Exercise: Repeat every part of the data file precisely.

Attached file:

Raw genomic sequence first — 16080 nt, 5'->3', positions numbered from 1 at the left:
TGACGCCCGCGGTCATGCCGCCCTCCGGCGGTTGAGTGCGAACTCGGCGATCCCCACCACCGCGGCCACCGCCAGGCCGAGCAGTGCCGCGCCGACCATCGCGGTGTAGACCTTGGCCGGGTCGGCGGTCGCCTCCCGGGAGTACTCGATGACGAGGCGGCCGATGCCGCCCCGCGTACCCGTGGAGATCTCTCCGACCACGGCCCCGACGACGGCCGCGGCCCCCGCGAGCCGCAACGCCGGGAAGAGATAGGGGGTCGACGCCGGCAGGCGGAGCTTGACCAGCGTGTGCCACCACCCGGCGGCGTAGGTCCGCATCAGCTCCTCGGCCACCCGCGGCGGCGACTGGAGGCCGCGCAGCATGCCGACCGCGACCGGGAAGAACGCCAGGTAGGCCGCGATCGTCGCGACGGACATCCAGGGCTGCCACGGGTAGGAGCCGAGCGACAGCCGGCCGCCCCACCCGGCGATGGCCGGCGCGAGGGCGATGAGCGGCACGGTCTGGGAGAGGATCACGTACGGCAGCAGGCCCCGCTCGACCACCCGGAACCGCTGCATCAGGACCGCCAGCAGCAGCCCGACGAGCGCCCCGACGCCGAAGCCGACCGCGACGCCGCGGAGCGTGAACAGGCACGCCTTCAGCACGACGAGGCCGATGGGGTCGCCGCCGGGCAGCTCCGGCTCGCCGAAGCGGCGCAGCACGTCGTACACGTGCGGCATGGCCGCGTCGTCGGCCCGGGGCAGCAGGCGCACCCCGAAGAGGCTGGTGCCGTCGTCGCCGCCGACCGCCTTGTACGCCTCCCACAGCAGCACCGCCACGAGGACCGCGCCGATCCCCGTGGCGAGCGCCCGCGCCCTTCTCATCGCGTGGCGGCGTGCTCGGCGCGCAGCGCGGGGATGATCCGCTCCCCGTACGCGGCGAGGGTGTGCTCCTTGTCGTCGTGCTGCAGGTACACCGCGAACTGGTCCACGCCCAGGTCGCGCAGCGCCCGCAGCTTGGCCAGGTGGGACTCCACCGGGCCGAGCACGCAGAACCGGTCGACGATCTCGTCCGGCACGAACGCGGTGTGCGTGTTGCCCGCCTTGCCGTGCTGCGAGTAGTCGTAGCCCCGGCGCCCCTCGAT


Raw genomic sequence first — 16080 nt, 5'->3', positions numbered from 1 at the left:
TGACGCCCGCGGTCATGCCGCCCTCCGGCGGTTGAGTGCGAACTCGGCGATCCCCACCACCGCGGCCACCGCCAGGCCGAGCAGTGCCGCGCCGACCATCGCGGTGTAGACCTTGGCCGGGTCGGCGGTCGCCTCCCGGGAGTACTCGATGACGAGGCGGCCGATGCCGCCCCGCGTACCCGTGGAGATCTCTCCGACCACGGCCCCGACGACGGCCGCGGCCCCCGCGAGCCGCAACGCCGGGAAGAGATAGGGGGTCGACGCCGGCAGGCGGAGCTTGACCAGCGTGTGCCACCACCCGGCGGCGTAGGTCCGCATCAGCTCCTCGGCCACCCGCGGCGGCGACTGGAGGCCGCGCAGCATGCCGACCGCGACCGGGAAGAACGCCAGGTAGGCCGCGATCGTCGCGACGGACATCCAGGGCTGCCACGGGTAGGAGCCGAGCGACAGCCGGCCGCCCCACCCGGCGATGGCCGGCGCGAGGGCGATGAGCGGCACGGTCTGGGAGAGGATCACGTACGGCAGCAGGCCCCGCTCGACCACCCGGAACCGCTGCATCAGGACCGCCAGCAGCAGCCCGACGAGCGCCCCGACGCCGAAGCCGACCGCGACGCCGCGGAGCGTGAACAGGCACGCCTTCAGCACGACGAGGCCGATGGGGTCGCCGCCGGGCAGCTCCGGCTCGCCGAAGCGGCGCAGCACGTCGTACACGTGCGGCATGGCCGCGTCGTCGGCCCGGGGCAGCAGGCGCACCCCGAAGAGGCTGGTGCCGTCGTCGCCGCCGACCGCCTTGTACGCCTCCCACAGCAGCACCGCCACGAGGACCGCGCCGATCCCCGTGGCGAGCGCCCGCGCCCTTCTCATCGCGTGGCGGCGTGCTCGGCGCGCAGCGCGGGGATGATCCGCTCCCCGTACGCGGCGAGGGTGTGCTCCTTGTCGTCGTGCTGCAGGTACACCGCGAACTGGTCCACGCCCAGGTCGCGCAGCGCCCGCAGCTTGGCCAGGTGGGACTCCACCGGGCCGAGCACGCAGAACCGGTCGACGATCTCGTCCGGCACGAACGCGGTGTGCGTGTTGCCCGCCTTGCCGTGCTGCGAGTAGTCGTAGCCCCGGCGCCCCTCGAT